Evans D. Hierarchy of evidence: a framework for ranking evidence evaluating healthcare interventions. J Clin Nurs 2003;12:77–84.CrossRefPubMedGoogle Scholar
  45. 45.
    Ueng TH, Kang JJ, Wang HW, Lin PC. An overview of the toxicology of commonly used traditional Chinese medicine. J Food Drug Anal 1997;5:241–263.Google Scholar
  46. 46.
    Chen Z, Li C, Liu S. Meta analysis on primary non-small cell lung carcinoma (NSCL) treated by TCM in China. J Tradit Chin Med (Chin) 1999;40:287–289.Google Scholar
  47. 47.
    Ernst E. Panax ginseng: An overview of the clinical evidence. J Ginseng Res 2010;34:259–263.CrossRefGoogle Scholar
  48. 48.
    Wei W, Zhu ZZ, Jiang D, Han R. A systematic review of the berberine in protecting kidneys of diabetic rats. China J Tradit Chin Med Pharm (Chin) 2013;1622–1626.Google Scholar
  49. 49.
    Wang JY, Tian GH, Zhang L, Mou W, Du L, Chen YL, et al. Systematic reviews of traditional Chinese medicine/current investigation of meta-analysis. J Lanzhou Univ (Med Sci, Chin) 2016;42:48–54.Google Scholar
  50. 50.
    Liu JP, Mcintosh H, Lin H. Chinese medicinal herbs for chronic hepatitis B. Cochrane Database Syst Rev 2001;7:CD001940.Google Scholar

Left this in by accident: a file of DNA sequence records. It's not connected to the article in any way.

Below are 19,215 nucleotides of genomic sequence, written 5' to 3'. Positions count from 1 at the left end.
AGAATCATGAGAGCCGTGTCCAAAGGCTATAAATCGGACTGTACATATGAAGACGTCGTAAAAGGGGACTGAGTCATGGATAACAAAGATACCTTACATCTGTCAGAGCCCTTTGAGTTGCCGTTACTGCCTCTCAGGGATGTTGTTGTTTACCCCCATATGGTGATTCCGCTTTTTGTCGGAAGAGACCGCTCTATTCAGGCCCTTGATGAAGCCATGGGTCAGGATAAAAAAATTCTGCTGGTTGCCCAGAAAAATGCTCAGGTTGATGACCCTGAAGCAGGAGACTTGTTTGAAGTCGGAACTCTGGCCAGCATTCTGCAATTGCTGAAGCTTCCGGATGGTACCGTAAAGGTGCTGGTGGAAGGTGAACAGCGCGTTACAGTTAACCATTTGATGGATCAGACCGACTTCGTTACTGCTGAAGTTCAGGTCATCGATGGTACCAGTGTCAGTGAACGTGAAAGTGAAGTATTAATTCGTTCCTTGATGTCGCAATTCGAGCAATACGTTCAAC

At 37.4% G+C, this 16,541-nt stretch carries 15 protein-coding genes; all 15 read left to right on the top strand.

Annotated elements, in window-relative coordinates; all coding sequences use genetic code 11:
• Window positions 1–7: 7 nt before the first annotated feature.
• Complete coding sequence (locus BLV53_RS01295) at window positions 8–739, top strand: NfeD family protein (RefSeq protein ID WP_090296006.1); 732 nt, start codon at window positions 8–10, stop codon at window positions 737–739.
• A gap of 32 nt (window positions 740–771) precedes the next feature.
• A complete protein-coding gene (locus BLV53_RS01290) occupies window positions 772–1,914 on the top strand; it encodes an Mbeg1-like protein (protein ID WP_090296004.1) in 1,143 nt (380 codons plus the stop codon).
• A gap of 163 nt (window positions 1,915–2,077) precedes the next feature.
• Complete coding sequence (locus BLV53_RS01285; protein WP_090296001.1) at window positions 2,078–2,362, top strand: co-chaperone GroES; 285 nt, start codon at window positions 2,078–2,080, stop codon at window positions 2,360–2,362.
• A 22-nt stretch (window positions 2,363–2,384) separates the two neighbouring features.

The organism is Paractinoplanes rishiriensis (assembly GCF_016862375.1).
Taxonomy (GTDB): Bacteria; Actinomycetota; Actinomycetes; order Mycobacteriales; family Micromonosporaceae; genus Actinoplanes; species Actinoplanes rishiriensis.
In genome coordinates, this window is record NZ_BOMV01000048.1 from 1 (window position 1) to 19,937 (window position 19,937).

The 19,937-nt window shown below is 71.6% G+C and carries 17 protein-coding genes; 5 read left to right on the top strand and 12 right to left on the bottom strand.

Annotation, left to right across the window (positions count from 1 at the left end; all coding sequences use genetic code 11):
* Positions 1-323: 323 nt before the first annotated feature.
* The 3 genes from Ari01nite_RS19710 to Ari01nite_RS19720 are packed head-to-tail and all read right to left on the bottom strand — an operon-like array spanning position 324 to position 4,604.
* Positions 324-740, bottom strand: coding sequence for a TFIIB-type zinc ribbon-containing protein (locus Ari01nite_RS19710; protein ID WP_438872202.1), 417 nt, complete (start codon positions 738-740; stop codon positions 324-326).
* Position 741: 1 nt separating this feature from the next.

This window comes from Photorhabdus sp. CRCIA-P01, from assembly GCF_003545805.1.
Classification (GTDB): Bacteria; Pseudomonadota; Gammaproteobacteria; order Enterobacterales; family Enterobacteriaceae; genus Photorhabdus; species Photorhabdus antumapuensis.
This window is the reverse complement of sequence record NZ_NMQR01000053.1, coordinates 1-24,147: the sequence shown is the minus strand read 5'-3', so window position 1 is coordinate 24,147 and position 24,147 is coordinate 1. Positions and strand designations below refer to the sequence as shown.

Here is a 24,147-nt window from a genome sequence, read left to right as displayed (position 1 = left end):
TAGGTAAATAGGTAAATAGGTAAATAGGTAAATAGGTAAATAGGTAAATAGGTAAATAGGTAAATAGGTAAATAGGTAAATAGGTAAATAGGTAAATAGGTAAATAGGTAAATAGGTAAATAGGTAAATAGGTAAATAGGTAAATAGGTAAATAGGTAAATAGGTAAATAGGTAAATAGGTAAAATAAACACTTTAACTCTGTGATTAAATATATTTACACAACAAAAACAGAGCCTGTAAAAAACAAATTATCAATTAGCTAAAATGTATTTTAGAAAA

51. 51.
    Manheimer E, Windt Dvd, Udoff L, Haramati A, Langenberg P, Berman BM, et al. Effects of adjuvant acupuncture on pregnancy rates among women undergoing in vitro fertilization: systematic review and meta-analysis. BMJ 2008;336:545–549.CrossRefPubMedPubMedCentralGoogle Scholar
  52. 52.
    Fan WX, Zhong S, Liu F, Ye XF, Tu X, Huang SM. Astragalus combined with renin-angiotensin system (RAS)-inhibiting therapy for albuminuria in diabetic patients: a systematic review and meta-analysis of randomized trials. PROSPERO 2011: CRD42011001508. Available at: ID=CRD42011001508.Google Scholar
  53. 53.
    Chung VC, Wu X, Lu P, Hui EP, Zhang Y, Zhang AL, et al. Chinese herbal medicine for symptom management in cancer palliative care: systematic review and meta-analysis. PROSPERO 2015:CRD42015023931. Available at: Scholar
  54. 54.
    Lau CH, Wu X, Chung VC, Liu X, Hui EP, Cramer H, et al. Acupuncture and related therapy for symptom management in palliative cancer care: systematic review and metaanalysis. Medicine (Baltimore) 2016;95:e2901.CrossRefGoogle Scholar
  55. 55.
    Qin ZS. Acupuncture for sciatica: a systematic review. PROSPERO 2014 CRD42014015001 Available at: php?ID=CRD42014015001.Google Scholar
  56. 56.
    Li X, Han M, Wang Y, Liu J. Chinese herbal medicine for gout: a systematic review and meta-analysis of randomized clinical trials. Clin Rheumatol 2013;32:943–959.CrossRefPubMedGoogle Scholar
  57. 57.
    Luo J, Song W, Yang G, Xu H, Chen K. Compound Danshen (Salvia miltiorrhiza) Dripping Pill for coronary heart disease: an overview of systematic reviews. Am J Chin Med 2015;43:1–19.CrossRefGoogle Scholar
  58. 58.
    Shneerson C, Taskila T, Gale N, Greenfield S, Chen YF. The effect of complementary and alternative medicine on the quality of life of cancer survivors: a systematic review and meta-analyses. Complement Ther Med 2013;21:417–429.CrossRefPubMedGoogle Scholar
  59. 59.